Emphasis added. As I blogged earlier, during my last trip to the dentist I was told my gums were in great shape, better than the previous visit — and the only intentional change since the previous visit was a huge increase (a factor of 50?) in how much fermented food I eat. So perhaps fermented foods improve oral health. A reason to suspect that fermented foods reduce heart disease is that Eskimos, with very low rates of heart disease, eat lots of fermented food. If both these ideas are true — fermented foods improve gum health and reduce heart disease — it would explain the observed correlation between gum disease and heart disease. …

The shift to a diet high in sugar and refined flours has usually happened at the same time as a shift away from traditional diets. In other words, the increase in sugar and flour wasn’t the only change. I suspect there was usually a great reduction in fermented foods at the same time. Maybe the reduction in fermented foods caused the trouble rather than the increase in sugar and flour. The reduction in fermented foods is almost always ignored – for example, by Weston Price and John Yudkin (author of Sweet and Dangerous).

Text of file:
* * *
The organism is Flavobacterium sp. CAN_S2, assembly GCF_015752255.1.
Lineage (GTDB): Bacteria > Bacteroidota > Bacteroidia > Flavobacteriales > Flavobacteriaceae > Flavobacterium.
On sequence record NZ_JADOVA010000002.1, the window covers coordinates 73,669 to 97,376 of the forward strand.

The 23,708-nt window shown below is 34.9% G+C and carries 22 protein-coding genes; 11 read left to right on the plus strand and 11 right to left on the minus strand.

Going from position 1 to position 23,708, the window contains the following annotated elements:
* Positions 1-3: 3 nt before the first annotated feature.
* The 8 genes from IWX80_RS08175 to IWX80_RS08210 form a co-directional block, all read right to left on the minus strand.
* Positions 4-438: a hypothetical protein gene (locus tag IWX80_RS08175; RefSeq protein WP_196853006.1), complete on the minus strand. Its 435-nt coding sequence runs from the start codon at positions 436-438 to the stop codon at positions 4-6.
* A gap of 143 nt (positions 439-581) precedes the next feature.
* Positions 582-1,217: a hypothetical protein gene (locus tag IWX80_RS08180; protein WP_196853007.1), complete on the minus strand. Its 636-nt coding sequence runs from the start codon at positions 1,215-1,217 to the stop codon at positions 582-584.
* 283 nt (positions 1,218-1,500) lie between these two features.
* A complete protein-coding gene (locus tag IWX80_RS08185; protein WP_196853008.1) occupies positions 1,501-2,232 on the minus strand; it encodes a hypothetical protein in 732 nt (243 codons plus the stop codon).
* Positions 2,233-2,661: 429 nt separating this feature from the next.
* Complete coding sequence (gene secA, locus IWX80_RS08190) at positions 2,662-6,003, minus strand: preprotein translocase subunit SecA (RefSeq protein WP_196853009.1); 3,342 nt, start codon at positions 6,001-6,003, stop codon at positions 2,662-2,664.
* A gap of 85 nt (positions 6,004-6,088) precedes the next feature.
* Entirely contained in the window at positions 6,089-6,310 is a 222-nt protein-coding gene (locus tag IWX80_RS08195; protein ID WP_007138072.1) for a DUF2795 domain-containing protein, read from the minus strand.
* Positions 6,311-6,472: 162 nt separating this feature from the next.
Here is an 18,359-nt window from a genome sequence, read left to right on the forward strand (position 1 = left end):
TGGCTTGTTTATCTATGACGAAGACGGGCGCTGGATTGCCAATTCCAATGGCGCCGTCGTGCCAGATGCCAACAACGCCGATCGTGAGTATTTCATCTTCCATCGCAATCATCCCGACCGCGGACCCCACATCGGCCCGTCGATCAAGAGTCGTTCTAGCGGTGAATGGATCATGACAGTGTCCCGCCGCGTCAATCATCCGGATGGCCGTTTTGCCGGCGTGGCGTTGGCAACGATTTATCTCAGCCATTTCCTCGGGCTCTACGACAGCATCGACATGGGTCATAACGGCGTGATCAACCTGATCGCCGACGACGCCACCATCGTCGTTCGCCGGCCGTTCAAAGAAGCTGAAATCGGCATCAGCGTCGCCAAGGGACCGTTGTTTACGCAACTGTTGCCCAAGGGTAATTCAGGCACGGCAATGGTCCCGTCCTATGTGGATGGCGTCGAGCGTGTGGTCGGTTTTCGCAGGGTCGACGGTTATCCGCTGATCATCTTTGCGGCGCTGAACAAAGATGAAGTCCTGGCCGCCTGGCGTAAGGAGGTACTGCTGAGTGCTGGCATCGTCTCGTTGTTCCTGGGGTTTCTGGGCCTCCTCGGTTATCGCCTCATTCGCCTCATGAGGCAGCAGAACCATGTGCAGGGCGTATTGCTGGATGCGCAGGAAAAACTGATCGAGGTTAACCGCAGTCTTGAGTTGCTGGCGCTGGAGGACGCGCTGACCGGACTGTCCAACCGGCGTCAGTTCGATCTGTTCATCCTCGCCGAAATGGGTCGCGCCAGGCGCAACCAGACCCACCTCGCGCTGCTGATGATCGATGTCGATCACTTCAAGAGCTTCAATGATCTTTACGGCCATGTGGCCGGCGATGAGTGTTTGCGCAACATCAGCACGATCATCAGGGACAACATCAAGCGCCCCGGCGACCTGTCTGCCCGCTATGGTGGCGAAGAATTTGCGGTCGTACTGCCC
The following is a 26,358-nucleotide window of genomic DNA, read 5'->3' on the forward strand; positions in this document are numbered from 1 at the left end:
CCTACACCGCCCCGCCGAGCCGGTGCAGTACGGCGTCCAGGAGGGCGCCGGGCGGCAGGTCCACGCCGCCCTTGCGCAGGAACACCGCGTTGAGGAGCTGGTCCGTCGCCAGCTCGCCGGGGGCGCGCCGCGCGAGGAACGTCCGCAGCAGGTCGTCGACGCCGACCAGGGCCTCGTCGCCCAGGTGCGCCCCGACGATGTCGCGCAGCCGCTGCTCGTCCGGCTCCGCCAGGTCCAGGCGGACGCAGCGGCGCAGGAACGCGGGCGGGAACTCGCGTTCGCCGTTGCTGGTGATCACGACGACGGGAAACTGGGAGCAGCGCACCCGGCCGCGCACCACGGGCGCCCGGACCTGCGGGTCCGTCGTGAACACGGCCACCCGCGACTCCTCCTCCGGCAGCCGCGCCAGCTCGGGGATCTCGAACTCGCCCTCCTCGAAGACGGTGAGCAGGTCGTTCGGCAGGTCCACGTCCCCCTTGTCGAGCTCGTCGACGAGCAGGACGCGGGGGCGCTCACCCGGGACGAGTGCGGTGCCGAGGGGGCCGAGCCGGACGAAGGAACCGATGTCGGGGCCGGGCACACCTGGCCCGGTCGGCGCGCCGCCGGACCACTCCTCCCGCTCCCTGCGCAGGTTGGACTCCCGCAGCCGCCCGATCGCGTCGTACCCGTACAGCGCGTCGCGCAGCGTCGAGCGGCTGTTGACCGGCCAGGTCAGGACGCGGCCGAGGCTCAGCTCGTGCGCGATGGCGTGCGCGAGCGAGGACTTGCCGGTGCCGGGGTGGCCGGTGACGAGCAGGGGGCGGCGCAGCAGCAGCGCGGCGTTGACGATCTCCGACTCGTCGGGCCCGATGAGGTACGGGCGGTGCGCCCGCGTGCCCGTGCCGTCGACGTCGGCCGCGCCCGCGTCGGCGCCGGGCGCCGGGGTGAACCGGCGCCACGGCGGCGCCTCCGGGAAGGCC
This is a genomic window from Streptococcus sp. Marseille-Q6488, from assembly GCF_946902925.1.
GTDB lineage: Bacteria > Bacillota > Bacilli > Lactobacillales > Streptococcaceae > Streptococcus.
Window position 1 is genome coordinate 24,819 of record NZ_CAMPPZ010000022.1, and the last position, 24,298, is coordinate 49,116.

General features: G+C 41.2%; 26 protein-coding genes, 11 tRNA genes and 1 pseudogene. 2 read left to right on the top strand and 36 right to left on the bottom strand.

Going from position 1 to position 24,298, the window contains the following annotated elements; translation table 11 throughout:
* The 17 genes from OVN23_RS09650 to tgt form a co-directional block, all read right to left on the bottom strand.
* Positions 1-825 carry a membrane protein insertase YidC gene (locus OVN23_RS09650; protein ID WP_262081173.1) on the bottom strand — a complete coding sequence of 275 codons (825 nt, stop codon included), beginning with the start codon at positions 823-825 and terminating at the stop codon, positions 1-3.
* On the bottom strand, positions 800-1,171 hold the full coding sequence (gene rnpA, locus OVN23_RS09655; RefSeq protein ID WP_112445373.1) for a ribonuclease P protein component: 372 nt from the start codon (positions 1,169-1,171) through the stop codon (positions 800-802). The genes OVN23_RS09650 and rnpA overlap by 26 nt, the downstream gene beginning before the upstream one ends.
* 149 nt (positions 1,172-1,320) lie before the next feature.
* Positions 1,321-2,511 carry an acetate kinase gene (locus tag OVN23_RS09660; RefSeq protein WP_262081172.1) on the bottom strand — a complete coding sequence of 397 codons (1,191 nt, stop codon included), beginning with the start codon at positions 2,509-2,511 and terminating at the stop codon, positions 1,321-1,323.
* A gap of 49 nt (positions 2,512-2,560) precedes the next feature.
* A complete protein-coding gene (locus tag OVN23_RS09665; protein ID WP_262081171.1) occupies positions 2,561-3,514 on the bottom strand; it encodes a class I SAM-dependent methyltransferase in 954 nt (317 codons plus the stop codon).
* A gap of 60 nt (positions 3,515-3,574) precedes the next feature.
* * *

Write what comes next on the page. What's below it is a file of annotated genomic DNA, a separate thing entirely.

Cross-posting here a comment I made on Seth Robert’s blog post:

I saw a potentially relevant article on saliva and bacteria in CNN recently:

A quote:

Since people have different eating habits in different places, you might think an American’s saliva might look a lot different from, say, a South African’s. But a new study published in the journal Genome Research finds that bacteria in saliva may not be as related to environment and diet as you might think.

In fact, researchers found that the human salivary microbiome — that is, the community of bacteria in saliva — does not vary greatly between different geographic locations. That means your saliva is just as different from your neighbor’s as someone’s on the other side of the planet.

Americans in particular have a lot of amylase in their saliva because their diets are full of starch: chips, rice and baked potatoes. But the Pygmies of central Africa, for example, eat mostly game animals, honey and fruit. They have relatively little amylase in their saliva.